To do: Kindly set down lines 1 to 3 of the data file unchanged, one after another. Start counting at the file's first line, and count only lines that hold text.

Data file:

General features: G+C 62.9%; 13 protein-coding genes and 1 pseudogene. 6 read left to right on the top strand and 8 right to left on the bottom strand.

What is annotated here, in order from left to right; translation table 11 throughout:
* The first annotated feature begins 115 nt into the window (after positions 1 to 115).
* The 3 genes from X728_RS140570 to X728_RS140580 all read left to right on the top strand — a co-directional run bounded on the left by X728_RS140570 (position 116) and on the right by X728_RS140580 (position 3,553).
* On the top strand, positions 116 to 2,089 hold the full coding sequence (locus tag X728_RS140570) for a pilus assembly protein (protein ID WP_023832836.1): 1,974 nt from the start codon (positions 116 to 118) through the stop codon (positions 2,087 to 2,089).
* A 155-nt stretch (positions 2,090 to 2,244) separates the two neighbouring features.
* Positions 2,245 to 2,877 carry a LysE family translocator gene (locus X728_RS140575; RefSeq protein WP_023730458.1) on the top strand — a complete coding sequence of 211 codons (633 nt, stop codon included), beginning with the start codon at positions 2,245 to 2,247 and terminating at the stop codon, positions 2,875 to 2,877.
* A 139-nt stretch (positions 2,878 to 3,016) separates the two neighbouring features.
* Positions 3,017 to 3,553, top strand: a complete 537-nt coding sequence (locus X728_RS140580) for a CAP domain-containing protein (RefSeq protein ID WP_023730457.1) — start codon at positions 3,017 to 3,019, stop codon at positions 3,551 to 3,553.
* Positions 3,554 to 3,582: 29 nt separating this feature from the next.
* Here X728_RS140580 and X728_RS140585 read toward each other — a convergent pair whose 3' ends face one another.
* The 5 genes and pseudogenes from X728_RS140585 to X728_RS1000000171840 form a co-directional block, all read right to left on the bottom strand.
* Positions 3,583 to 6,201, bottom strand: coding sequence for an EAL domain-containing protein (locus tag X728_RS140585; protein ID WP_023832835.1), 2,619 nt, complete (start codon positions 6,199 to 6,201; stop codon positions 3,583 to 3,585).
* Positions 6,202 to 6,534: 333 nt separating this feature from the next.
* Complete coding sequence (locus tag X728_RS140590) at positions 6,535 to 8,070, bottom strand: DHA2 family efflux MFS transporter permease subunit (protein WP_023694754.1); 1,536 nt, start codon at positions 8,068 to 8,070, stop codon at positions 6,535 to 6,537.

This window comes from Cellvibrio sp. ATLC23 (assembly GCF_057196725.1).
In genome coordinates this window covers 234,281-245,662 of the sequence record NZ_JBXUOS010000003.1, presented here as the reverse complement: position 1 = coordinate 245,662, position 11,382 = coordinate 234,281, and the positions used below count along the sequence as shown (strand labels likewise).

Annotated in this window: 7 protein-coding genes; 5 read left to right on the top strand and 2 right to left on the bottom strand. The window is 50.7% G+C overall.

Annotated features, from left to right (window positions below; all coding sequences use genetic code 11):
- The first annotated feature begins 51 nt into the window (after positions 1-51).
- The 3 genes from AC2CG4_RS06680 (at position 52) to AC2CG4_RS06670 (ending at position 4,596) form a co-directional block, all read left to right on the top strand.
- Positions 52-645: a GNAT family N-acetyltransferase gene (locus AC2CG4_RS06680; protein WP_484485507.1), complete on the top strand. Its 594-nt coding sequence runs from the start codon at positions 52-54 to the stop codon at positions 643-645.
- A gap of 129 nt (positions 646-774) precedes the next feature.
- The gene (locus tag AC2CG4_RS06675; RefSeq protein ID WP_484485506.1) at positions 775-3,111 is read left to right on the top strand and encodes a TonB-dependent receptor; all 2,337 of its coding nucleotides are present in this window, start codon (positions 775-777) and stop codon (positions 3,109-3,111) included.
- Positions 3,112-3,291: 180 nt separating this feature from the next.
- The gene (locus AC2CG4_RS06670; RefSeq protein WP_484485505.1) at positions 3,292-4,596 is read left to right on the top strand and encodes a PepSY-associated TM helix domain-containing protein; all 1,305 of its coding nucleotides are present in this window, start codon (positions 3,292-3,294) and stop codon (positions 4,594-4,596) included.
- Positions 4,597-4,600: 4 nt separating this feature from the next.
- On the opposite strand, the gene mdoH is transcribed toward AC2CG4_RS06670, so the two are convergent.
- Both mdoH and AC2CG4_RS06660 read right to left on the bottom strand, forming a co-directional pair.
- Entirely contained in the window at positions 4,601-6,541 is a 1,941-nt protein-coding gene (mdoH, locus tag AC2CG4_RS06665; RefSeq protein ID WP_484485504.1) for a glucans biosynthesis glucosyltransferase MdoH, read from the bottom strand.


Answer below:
General features: G+C 62.9%; 13 protein-coding genes and 1 pseudogene. 6 read left to right on the top strand and 8 right to left on the bottom strand.

What is annotated here, in order from left to right; translation table 11 throughout:
* The first annotated feature begins 115 nt into the window (after positions 1 to 115).